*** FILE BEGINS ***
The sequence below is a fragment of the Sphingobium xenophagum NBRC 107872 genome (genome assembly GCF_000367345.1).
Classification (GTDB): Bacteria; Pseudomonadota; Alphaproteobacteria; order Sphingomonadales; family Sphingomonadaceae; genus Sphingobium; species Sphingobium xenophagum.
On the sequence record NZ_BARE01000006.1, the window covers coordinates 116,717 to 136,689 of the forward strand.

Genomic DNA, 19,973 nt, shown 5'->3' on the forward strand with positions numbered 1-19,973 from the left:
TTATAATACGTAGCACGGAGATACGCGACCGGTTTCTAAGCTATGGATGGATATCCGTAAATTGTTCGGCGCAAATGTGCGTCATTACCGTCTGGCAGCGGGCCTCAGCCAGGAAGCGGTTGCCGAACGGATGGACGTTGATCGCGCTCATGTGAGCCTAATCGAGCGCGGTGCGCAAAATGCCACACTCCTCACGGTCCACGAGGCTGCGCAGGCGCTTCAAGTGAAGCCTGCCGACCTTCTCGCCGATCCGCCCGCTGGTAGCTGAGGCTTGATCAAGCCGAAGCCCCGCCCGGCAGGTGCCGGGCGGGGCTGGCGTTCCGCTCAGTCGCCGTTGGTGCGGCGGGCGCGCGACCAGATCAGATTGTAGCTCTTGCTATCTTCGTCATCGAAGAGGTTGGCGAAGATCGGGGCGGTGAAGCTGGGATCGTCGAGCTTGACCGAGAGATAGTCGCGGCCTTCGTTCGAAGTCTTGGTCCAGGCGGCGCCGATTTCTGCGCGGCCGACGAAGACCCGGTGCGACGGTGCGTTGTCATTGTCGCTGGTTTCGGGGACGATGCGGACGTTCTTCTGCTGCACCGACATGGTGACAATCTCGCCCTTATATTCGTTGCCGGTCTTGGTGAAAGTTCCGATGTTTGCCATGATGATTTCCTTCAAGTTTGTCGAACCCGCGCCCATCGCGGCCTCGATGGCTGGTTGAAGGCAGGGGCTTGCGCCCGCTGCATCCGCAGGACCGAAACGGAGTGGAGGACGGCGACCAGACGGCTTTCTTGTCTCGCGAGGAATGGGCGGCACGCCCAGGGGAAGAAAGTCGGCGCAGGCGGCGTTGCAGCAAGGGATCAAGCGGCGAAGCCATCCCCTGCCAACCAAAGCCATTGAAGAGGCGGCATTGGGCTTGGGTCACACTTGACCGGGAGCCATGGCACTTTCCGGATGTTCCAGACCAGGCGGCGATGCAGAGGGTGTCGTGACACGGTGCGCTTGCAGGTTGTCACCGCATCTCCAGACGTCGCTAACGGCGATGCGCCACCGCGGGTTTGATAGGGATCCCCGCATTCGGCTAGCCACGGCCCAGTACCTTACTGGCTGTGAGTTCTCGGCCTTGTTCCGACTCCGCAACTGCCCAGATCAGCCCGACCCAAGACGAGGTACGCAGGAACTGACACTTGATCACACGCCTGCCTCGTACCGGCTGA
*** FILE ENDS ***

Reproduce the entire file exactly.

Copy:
The sequence below is a fragment of the Sphingobium xenophagum NBRC 107872 genome (genome assembly GCF_000367345.1).
Classification (GTDB): Bacteria; Pseudomonadota; Alphaproteobacteria; order Sphingomonadales; family Sphingomonadaceae; genus Sphingobium; species Sphingobium xenophagum.
On the sequence record NZ_BARE01000006.1, the window covers coordinates 116,717 to 136,689 of the forward strand.

Genomic DNA, 19,973 nt, shown 5'->3' on the forward strand with positions numbered 1-19,973 from the left:
TTATAATACGTAGCACGGAGATACGCGACCGGTTTCTAAGCTATGGATGGATATCCGTAAATTGTTCGGCGCAAATGTGCGTCATTACCGTCTGGCAGCGGGCCTCAGCCAGGAAGCGGTTGCCGAACGGATGGACGTTGATCGCGCTCATGTGAGCCTAATCGAGCGCGGTGCGCAAAATGCCACACTCCTCACGGTCCACGAGGCTGCGCAGGCGCTTCAAGTGAAGCCTGCCGACCTTCTCGCCGATCCGCCCGCTGGTAGCTGAGGCTTGATCAAGCCGAAGCCCCGCCCGGCAGGTGCCGGGCGGGGCTGGCGTTCCGCTCAGTCGCCGTTGGTGCGGCGGGCGCGCGACCAGATCAGATTGTAGCTCTTGCTATCTTCGTCATCGAAGAGGTTGGCGAAGATCGGGGCGGTGAAGCTGGGATCGTCGAGCTTGACCGAGAGATAGTCGCGGCCTTCGTTCGAAGTCTTGGTCCAGGCGGCGCCGATTTCTGCGCGGCCGACGAAGACCCGGTGCGACGGTGCGTTGTCATTGTCGCTGGTTTCGGGGACGATGCGGACGTTCTTCTGCTGCACCGACATGGTGACAATCTCGCCCTTATATTCGTTGCCGGTCTTGGTGAAAGTTCCGATGTTTGCCATGATGATTTCCTTCAAGTTTGTCGAACCCGCGCCCATCGCGGCCTCGATGGCTGGTTGAAGGCAGGGGCTTGCGCCCGCTGCATCCGCAGGACCGAAACGGAGTGGAGGACGGCGACCAGACGGCTTTCTTGTCTCGCGAGGAATGGGCGGCACGCCCAGGGGAAGAAAGTCGGCGCAGGCGGCGTTGCAGCAAGGGATCAAGCGGCGAAGCCATCCCCTGCCAACCAAAGCCATTGAAGAGGCGGCATTGGGCTTGGGTCACACTTGACCGGGAGCCATGGCACTTTCCGGATGTTCCAGACCAGGCGGCGATGCAGAGGGTGTCGTGACACGGTGCGCTTGCAGGTTGTCACCGCATCTCCAGACGTCGCTAACGGCGATGCGCCACCGCGGGTTTGATAGGGATCCCCGCATTCGGCTAGCCACGGCCCAGTACCTTACTGGCTGTGAGTTCTCGGCCTTGTTCCGACTCCGCAACTGCCCAGATCAGCCCGACCCAAGACGAGGTACGCAGGAACTGACACTTGATCACACGCCTGCCTCGTACCGGCTGA